By Jennifer Martin
About 2500 Allied troops lost their lives on D-Day. More than half of those were Americans.
"That was really nerve wracking there. Everything was just paralyzed. So many people killed."
Elton Tucker was a shooter in the 5th Field Artillery, 1st Infantry Division.
"We didn't think too much about being killed. Because we were there to do a job and we were going to try to do it. Of course, that's what makes you a good soldier, see, because you are willing to go take risks regardless."
By the time the allies invaded Normandy, Tucker had already been in the Army nearly a year. He was an 18 year-old newlywed when he was drafted. After training, he served as a replacement soldier in England until his unit joined the invasion force in France.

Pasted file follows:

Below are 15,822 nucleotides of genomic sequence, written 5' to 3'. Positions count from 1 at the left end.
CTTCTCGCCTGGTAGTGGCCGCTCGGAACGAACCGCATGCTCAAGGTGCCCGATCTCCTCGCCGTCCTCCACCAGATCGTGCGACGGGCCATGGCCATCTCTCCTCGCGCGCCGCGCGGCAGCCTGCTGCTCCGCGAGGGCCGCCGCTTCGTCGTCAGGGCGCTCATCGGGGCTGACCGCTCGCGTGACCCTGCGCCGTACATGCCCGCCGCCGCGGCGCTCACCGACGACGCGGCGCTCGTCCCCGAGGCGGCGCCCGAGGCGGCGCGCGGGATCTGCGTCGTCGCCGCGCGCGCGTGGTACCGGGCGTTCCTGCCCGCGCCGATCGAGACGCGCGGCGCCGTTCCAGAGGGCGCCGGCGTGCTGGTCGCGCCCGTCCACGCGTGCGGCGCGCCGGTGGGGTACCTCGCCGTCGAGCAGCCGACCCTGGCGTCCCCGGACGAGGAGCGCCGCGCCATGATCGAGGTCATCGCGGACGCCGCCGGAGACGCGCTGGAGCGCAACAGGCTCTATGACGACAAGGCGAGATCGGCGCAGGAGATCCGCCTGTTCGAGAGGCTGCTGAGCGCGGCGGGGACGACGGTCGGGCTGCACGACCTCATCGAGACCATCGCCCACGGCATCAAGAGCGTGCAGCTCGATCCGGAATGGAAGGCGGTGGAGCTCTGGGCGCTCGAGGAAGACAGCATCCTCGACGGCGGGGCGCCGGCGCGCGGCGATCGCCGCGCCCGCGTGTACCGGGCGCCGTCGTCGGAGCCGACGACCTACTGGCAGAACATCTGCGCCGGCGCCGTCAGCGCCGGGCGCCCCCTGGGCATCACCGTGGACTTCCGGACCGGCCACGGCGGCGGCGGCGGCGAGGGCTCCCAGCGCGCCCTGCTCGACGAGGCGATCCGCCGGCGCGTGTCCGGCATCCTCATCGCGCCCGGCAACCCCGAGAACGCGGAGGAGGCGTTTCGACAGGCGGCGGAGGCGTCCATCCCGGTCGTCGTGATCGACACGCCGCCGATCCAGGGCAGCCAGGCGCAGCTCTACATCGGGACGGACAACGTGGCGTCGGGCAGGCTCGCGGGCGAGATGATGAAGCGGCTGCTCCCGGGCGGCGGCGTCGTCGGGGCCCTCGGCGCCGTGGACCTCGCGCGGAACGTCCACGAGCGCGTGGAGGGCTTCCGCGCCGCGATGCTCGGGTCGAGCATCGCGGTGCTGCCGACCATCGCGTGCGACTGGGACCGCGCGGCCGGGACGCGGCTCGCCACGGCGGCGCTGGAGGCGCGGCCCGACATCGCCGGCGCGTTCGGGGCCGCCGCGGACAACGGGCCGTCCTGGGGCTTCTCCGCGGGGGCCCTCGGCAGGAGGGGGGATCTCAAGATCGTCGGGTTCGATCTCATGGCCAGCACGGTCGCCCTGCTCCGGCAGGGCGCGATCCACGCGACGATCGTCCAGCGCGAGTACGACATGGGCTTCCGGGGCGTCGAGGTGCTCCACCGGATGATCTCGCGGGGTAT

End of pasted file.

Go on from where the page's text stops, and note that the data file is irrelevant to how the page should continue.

"You'll never forget it because it was so nerve wracking. You never knew if your minute was the next one, because so many shells and bombs going off."
Tucker lost several of his buddies, but he made it through D-Day without a scratch. From France, his unit moved on through Belgium, Germany, and Czechoslovakia, pushing back the German forces.
"I mean, they were running. They didn't stop in their own country. They had to go somewhere because we were after them."
After the war ended, he returned to Forest, Mississippi, where he was reunited with his wife. Soon after, he realized his calling to become a minister. Tucker says his service definitely helped lead him to that path.
"It let me see what I need to share with people and they need to be a witness to Christ in the military."
He served as a minister 40 years before he retired. Taylor and his wife have eight children, 25 grandchildren, and 15 great grandchildren.
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